If one assumes that Boolean logic applies to this sentence, then its mere existence would imply the existence of Santa Claus! Therefore Santa Claus exists! This proof uses proof by contradiction; an indirect method, suitable for avoiding overt mention of paradox. Here is another argument, one which confronts the paradox directly: 1D. Santa and the Grinch 11 S is either true or false. No problem. If S is false, then R is non-boolean. If that statement is boolean, then Santa Claus exists. One could presumably tell Barber-like stories about Santa sets. One fine day someone asked: does the barber shave himself?

Has it been weekends there ever since? One fine day someone asked: who watches the watchmen? Does fortune smile on that village? Did the Cold War end itself? Does money talk? One fine day someone asked the priest: Does God bless God? Is there peace? Recall that Epimenides the Cretan accused all Cretans of being liars, including himself.

Epimenides: All Cretans are liars, and I am a liar. Epimenides: All Cretans are liars, including myself.

### See a Problem?

Promenides: If I am honest, then some Cretan is honest. Promenides is the Santa Claus of Crete; for if his statement is boolean, then some honest Cretan exists. Therefore S is false. Therefore Santa Claus does not exist! Here is another argument, one which confronts the paradox directly: S is either true or false. If S is true, then G is non-boolean.

Therefore; if G is boolean, then S is false. If Santa Claus does exist after all, then the Grinch is exposed as a Liar! The Grinch sets suggest Grinch stories. Does the Weekend Barber shave himself? Antistrephon 17 E. This is a tale of the law-courts, dating back to Ancient Greece. Protagoras agreed to train Euathius to be a lawyer, on the condition that his fee be paid, or not paid, according as Euathius win, or lose, his first case in court. That way Protagoras had an incentive to train his pupil well; but it seems that he trained him too well! Euathius delayed starting his practice so long that Protagoras lost patience and brought him to court, suing him for the fee.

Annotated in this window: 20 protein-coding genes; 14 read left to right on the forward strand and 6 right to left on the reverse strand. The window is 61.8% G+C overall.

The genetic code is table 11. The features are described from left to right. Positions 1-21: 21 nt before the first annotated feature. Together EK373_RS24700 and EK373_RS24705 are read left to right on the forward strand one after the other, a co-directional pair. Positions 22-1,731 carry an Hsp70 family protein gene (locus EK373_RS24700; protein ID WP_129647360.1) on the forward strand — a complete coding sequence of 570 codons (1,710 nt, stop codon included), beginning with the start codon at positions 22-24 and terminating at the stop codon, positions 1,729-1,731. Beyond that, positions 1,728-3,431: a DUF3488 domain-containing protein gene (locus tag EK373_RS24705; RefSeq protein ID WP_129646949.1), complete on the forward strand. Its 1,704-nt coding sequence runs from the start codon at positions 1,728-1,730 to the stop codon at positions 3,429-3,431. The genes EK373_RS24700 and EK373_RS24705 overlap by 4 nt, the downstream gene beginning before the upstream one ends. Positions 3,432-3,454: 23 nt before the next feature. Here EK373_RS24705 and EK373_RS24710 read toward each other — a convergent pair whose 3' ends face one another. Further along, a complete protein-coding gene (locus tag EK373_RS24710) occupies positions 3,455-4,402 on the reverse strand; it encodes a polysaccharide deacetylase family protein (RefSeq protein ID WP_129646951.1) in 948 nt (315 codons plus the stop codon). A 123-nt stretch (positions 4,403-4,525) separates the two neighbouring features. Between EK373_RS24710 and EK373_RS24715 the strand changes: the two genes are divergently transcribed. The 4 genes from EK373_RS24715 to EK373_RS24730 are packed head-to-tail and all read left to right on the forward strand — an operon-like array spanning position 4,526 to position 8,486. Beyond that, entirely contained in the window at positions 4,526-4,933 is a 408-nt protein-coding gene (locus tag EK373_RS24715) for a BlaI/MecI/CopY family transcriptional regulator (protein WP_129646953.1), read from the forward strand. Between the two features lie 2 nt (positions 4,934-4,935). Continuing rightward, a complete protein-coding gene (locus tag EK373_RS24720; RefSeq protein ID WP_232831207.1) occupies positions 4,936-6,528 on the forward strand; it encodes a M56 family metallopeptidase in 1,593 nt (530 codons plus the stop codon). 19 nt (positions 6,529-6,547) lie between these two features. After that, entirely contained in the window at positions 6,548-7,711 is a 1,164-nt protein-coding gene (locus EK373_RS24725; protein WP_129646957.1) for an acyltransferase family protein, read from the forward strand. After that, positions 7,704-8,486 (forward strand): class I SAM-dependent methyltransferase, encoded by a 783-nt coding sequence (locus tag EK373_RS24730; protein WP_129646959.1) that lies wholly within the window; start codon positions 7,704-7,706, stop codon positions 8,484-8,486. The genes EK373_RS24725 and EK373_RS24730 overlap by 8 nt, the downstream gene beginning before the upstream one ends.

Euathius chose to be his own lawyer; this was his first case. How should the judge rule? Therefore Euathius wins the suit if and only if he loses it; ditto for Protagoras. Parity of Infinity What is the parity of infinity? Is infinity odd or even? Infinity has paradoxical parity. We encounter this paradox when we try to define the limit of an infinite oscillation. Lim xn equals what? If we cannot define this limit, in what sense does infinity have a parity at all?

And if no parity, why other arithmetical properties? We can illuminate the Parity of Infinity paradox with a fictional lamp; the Thompson Lamp, capable of infinitely making many powertoggles in a finite time. The Thompson Lamp clicks on for one minute, then off for a half-minute, then back on for a quarter-minute; then off for an eighth-minute; and so on, in geometrically decreasing intervals until the limit at two minutes, at which point the Lamp stops clicking.

After the second minute, is the Lamp on or off? The Heap 19 G.

- Academic Tools?
- Navigation menu?
- List of paradoxes - Wikiwand?
- Diamond: A Paradox Logic.
- ISBN 13: 9789814287135?
- Photoshop For Beginners (4th Revised Edition) 2013.
- Programmable digital signal processors: architecture, programming, and applications.

The Heap Surely one sand grain does not make a heap of sand. Surely adding another grain will not make it a heap. Nor will adding another, or another, or another. In fact, it seems absurd to say that adding one single grain of sand will turn a non-heap into a heap. By adding enough ones, we can reach any finite number; therefore no finite number of grains of sand will form a sand heap. Yet sand heaps exist; and they contain a finite number of grains of sand! Let us grant that a finite sand heap exists.